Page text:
2 Ways Afronofsky’s Noah is Like Other Christian Movies

Screen Shot 2014-08-01 at 6.39.04 PMI confess, I finally saw Noah.

I got it from Netflix. I know, I told everyone to embrace this movie and go see it in the theater. But then the reviews (not the speculations, but actual reviews from people who had seen the theatric release) came out. It was bad. Really bad. I mean… rock people? Wonder why those didn’t make the trailer. Oh right, because they were a horrible plot device. But I’m getting ahead of myself.

Because of the hype and controversy, the movie still grossed $43.7 million on opening weekend in the US. $95 million worldwide. It was well on its way to making back the $125 million it cost. It wouldn’t be a flop. So, I decided not to spend my money on a bad film. I don’t mean bad as in unbiblical. I mean bad story.

But, now I have seen it and I can say that it is likely the most unbiblical Bible movie ever made. There is just so much that is way out in left field. That topic has been thoroughly covered by others.

But there are two ways Noah is just like other Christian movies.

Screen Shot 2014-08-01 at 6.29.22 PM1. Heavy handed message. We get it, you think people who eat meat and destroy the environment are bad. Stop hitting us over the head with it.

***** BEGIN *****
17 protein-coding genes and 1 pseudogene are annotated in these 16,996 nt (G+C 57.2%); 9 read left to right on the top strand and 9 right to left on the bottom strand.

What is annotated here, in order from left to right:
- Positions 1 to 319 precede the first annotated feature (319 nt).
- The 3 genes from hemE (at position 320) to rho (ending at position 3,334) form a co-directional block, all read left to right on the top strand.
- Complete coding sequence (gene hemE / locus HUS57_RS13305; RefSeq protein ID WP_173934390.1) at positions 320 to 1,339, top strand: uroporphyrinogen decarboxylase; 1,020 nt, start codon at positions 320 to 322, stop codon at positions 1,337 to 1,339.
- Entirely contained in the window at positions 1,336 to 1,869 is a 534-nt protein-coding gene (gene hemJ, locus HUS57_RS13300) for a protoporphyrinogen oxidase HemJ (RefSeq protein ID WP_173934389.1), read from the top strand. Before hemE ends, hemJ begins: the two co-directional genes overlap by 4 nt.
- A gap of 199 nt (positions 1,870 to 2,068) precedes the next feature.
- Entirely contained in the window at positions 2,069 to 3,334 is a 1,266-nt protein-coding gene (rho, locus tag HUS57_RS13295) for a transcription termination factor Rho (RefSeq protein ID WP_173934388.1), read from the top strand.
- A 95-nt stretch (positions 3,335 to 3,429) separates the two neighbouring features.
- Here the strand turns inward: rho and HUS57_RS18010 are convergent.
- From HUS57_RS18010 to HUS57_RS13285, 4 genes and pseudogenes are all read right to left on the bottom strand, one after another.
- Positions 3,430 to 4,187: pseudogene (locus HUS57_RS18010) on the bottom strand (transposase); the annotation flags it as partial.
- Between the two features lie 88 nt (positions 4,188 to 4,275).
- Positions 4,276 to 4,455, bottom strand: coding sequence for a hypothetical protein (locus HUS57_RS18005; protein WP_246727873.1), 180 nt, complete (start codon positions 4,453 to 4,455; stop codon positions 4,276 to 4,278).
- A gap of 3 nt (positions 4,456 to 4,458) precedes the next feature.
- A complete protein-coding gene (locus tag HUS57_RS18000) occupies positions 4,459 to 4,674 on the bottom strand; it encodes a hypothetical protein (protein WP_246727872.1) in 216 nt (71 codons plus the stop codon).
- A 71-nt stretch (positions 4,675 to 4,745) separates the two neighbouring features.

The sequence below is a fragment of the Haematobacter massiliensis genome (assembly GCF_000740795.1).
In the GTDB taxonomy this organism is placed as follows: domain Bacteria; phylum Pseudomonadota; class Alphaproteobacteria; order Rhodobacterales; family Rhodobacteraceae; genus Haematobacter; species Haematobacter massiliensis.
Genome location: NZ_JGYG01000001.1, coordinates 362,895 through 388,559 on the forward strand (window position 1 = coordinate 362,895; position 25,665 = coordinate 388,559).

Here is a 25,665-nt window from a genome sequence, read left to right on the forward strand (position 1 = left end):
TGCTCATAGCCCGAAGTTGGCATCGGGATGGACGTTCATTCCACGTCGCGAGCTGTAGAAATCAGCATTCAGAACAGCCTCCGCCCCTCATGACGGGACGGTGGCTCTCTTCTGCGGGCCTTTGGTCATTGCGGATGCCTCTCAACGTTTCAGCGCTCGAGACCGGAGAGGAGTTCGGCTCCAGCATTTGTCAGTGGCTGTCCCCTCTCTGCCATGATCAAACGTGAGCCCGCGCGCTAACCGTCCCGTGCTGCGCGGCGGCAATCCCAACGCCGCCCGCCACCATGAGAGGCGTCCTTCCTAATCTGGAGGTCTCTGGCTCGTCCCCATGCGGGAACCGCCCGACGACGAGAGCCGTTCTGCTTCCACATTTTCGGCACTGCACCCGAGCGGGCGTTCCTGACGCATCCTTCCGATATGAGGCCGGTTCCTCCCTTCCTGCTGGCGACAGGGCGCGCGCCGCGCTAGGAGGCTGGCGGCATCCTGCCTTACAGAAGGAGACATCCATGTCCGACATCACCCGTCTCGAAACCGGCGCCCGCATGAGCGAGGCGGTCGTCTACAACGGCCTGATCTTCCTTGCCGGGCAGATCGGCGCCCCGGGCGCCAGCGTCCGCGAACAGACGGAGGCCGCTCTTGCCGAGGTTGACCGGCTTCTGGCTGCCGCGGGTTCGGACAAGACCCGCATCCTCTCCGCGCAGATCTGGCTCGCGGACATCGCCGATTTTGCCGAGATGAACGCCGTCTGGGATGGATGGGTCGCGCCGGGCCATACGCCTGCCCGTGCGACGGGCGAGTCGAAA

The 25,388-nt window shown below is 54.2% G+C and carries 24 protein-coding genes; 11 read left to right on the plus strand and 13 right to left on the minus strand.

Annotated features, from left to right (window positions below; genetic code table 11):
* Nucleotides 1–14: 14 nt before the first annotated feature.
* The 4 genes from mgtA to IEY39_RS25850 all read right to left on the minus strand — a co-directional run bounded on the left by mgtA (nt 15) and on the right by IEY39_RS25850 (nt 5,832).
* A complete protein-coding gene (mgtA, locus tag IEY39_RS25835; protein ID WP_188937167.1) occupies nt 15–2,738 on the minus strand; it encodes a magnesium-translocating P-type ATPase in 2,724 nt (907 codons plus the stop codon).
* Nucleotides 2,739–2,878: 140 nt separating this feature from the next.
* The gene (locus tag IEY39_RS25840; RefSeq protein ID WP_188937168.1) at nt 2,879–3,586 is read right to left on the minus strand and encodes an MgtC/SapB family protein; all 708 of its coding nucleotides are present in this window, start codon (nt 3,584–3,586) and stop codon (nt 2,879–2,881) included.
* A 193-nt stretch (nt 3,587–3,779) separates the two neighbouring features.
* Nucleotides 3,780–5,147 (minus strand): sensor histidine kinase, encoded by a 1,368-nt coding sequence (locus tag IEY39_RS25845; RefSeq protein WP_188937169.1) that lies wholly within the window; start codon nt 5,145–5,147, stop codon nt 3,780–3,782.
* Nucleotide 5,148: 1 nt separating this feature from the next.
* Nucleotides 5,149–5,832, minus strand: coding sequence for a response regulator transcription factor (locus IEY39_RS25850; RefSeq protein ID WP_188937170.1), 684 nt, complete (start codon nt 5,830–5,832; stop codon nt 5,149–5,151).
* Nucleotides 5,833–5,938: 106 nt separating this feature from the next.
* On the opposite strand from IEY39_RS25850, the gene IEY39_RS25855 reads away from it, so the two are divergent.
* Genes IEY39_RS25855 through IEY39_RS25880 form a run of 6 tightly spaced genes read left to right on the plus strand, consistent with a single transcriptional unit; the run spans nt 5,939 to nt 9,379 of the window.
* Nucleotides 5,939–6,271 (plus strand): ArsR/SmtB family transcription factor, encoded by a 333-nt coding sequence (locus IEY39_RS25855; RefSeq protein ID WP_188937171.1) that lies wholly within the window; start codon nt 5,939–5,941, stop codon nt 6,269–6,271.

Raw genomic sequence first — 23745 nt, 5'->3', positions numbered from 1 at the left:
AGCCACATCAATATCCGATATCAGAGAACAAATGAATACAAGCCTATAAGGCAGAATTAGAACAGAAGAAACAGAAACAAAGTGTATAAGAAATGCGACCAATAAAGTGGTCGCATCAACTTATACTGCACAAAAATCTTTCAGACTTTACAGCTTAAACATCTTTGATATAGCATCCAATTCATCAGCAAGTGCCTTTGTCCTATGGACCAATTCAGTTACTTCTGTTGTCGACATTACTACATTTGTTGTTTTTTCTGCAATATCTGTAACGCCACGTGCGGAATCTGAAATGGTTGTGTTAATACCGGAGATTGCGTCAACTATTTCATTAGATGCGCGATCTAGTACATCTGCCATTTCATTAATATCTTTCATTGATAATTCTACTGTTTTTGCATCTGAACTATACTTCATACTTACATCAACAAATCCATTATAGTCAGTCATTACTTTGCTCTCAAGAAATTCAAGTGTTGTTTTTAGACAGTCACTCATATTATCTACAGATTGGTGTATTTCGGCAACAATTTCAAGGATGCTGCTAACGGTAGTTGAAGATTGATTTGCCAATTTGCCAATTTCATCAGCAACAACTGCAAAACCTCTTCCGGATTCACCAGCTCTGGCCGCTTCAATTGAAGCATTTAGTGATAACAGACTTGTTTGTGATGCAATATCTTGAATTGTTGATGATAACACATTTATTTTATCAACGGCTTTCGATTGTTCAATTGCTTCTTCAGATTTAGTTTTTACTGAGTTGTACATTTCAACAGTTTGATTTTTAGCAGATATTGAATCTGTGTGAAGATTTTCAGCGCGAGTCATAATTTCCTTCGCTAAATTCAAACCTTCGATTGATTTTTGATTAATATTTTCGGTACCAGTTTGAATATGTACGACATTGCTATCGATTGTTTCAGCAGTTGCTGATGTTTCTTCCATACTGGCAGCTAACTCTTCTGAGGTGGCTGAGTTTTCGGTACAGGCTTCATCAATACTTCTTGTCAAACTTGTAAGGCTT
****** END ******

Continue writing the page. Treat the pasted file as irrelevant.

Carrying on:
No one wants to have any message shoved at them. Tell the story. Trust your audience to see the themes. You don’t have to be so obvious to get your message across. Your audience is media literate. They will get it.

Screen Shot 2014-08-01 at 6.27.37 PM2. Convenient plot devices. Oh, you don’t want to deal with Noah taking hundred’s of years to build the ark? OK, just create a fictitious race of rock people and have them feature prominently in the film.

It’s just unbelievable. There’s no reason to add them to the story. Noah needs help to build the ark? Rock people. Noah needs help to defend the ark? Rock people. We need a reason for the division of humanity and an origin for the bad guys? Rock people. They are such a large part of the film story that we have to wonder how the biblical story ever got told without them. Frankly, it’s lazy. It’s unnecessary and it clouds the bigger story… which apparently in this version is that men are evil and eat meat and destroy the world, so they must be cleansed from the earth.

Blake Snyder in Save the Cat talks about this particular plot mistake. He calls it Double Mumbo Jumbo. He says that “audiences will accept one piece of magic per movie. It’s The Law. You cannot see aliens from outer space land in a UFO and then be bitten by a Vampire” or in our case you can’t have the “Creator” supernaturally destroy the earth and save one family in an ark AND have a race of fallen angels walking around in rock bodies. There are lots of common story mistakes, and many religious films have them. So does Noah.

The moral? A huge budget can’t fix basic issues in your film. No amount of ILM created CGI can cover them. An all star cast can’t save you from them. Even this blockbuster suffers from the same things that many religious projects do (my own included). Don’t worry that your budget isn’t million of dollars, or your actors aren’t A List. Just tell a good story. If you do that you’ll be miles ahead of a most movies.

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